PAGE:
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In 1985, when Steve Jobs left Apple (AAPL) in the wake of an ugly boardroom struggle, Peter Drucker wasn't the least bit surprised—or sympathetic. The problem, he suggested, was that Jobs didn't adequately understand the discipline of management.
Jobs and Apple co-founder Stephen Wozniak "never got their noses rubbed in the dirt," Drucker said. "Success made them arrogant. They don't know the simple elements. They're like an architect who doesn't know how one drives a nail or what a stud is.
"If you look at the successful companies," Drucker added, "they are the ones who either learn management or they bring it in. In the really successful high-tech companies, usually the originator isn't there five years later. He may be on the board; he may be honorary chairman. But he is out, and usually with bitterness. … Jobs lacked the discipline. I don't mean the self-discipline. I mean the basic knowledges and the willingness to apply them."
More than two decades later—with Jobs again departing Apple, this time for his second medical leave since 2009—it's a good bet that Drucker wouldn't say such disparaging things anymore. Jobs, after all, has more than mastered the fundamentals that Drucker thought he failed to grasp in his younger days.
Jobs, who returned to Apple in 1997 after several more-seasoned chief executives had nearly run the company into the ground, has emerged as particularly adept at implementing one of Drucker's core principles: creating a customer.
"Markets are not created by God, nature, or economic forces, but by executives," Drucker wrote. "The want a business satisfies may have been felt by the customer before he was offered the means of satisfying it. Like food in a famine, it may have dominated the customer's life and filled all his waking moments, but it remained a potential want until the action of businessmen converted it into effective demand. Only then is there a customer and a market."
Or perhaps, Drucker continued, "the want may have been unfelt by the potential customer; no one knew that he wanted a photocopier or a computer until these became available." To this list, of course, we would now add the iPod, iPhone, and iPad.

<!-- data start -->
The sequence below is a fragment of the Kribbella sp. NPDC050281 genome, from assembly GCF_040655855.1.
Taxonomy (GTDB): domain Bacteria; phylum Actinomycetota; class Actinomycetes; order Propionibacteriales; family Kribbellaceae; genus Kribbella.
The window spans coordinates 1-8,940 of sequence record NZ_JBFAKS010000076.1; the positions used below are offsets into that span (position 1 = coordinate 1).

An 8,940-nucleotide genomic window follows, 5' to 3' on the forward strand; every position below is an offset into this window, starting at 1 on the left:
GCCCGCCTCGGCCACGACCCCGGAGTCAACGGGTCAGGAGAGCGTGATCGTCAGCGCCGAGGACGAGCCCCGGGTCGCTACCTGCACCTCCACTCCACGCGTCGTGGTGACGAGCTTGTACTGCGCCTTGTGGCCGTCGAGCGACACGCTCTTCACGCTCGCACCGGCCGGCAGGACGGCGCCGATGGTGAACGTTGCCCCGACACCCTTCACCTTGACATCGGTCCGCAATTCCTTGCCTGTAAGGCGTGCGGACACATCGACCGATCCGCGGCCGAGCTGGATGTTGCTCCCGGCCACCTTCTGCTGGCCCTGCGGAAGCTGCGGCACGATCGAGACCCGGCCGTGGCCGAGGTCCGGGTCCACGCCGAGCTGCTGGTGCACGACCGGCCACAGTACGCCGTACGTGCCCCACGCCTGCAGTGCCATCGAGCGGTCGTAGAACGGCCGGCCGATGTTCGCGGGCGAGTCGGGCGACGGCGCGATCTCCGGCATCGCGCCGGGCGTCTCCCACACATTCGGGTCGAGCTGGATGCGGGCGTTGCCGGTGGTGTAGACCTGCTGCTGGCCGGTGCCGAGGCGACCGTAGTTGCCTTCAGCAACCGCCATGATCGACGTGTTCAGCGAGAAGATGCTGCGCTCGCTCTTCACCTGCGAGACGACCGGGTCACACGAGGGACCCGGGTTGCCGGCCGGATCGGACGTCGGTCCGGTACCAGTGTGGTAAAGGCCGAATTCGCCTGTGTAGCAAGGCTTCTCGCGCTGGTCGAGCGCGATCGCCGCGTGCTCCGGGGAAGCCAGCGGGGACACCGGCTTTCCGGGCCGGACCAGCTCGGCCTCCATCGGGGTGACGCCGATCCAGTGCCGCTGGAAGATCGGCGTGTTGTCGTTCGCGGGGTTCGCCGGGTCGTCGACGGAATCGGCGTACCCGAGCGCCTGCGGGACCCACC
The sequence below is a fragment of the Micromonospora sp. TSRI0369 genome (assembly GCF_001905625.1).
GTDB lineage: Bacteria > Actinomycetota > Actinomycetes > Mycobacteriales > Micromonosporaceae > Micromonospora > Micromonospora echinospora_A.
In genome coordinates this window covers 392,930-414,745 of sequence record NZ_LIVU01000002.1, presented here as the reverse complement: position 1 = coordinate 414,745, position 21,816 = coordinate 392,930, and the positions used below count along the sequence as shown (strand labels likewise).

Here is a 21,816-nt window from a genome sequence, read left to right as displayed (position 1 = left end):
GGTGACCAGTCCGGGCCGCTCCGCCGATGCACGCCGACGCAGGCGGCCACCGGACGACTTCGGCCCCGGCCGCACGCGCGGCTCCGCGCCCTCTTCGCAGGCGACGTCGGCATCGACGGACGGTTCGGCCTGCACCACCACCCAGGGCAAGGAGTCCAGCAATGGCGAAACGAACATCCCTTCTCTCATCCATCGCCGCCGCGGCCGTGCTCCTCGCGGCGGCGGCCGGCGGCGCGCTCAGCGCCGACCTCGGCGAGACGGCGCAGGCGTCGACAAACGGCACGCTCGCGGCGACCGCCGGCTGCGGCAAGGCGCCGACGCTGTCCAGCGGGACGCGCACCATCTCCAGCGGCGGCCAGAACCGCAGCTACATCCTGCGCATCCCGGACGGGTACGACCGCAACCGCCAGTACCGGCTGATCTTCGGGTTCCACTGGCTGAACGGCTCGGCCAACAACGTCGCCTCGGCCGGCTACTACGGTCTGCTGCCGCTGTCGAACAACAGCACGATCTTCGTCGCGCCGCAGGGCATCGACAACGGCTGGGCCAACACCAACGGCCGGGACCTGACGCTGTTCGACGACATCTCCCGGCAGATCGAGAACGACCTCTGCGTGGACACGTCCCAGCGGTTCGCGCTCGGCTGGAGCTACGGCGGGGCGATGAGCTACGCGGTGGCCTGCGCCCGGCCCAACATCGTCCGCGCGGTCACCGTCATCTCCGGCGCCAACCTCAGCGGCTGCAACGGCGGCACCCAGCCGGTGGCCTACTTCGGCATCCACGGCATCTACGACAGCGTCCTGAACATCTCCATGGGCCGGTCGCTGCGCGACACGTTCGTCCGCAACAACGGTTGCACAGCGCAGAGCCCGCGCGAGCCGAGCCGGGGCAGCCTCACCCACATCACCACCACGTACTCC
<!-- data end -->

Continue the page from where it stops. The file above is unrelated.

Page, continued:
But Jobs has apparently grown into a terrific manager in another respect: He has surrounded himself with a highly talented group of senior executives, including chief operating officer Tim Cook, who will serve as chief executive during Jobs' absence; Phil Schiller, Apple's worldwide marketing chief; and Jonathan Ive, the senior vice-president for industrial design, who is widely credited with giving many of Apple's products their sexy look and feel. Without question, the bench is much deeper than conventional wisdom would have it.
"At its inception, a company is often the 'lengthened shadow of one man,'" Drucker wrote in his 1954 landmark, The Practice of Management. "But it will not grow and survive unless the one-man top is converted into a team."
Drucker pointed out that even if only one person carries the CEO title, he must have a coterie of equally—if not more—talented colleagues "who are on his level and who do not therefore want anything from him; people with whom he can 'let down his hair' and speak freely, with whom he does not have to watch every one of his steps or words, with whom he can 'think aloud' without committing himself."
Getting to this stage takes diligence. "Teams cannot be formed overnight," Drucker cautioned in his 1985 book Innovation and Entrepreneurship. "They require long periods before they can function. Teams are based on mutual trust and mutual understanding, and this takes years to build up"—three at a minimum.
To be sure, many people—especially among those who aren't ardent Apple watchers—view Jobs as strictly a solo act. And that's for good reason: He qualifies as what Drucker called "a CEO superman." The trouble is, Drucker noted, "organizations cannot rely on supermen to run them; the supply is both unpredictable and far too limited." Ultimately, he explained, "organizations survive only if they can be run by competent people who take their job seriously."
For Apple, that's precisely the point: The company clearly boasts an impressive slate of competent people. And though no single one of them may make a perfect replacement for Steve Jobs, as a team they might very well remain highly successful.
In the meantime, it would benefit Apple to showcase the contributions of some of these other, extremely capable leaders better. As Yale School of Management professor Jeffrey Sonnenfeld remarked this week: "You only hear about Santa, but it's time that we hear more about the elves."
The No. 1 elf, at least for now, is Cook, who by all accounts did a splendid job overseeing Apple during Jobs's previous hiatus. This week, with many wondering whether Jobs will ever actually come back, Cook tried to mollify people's concerns. "The team here has an unparalleled breadth and depth of talent and a culture of innovation that Steve has driven in the company," he said. "Excellence has become a habit."
If that turns out to be true in the long run, Jobs will have proven himself more than a great visionary; he will have proven himself a great manager.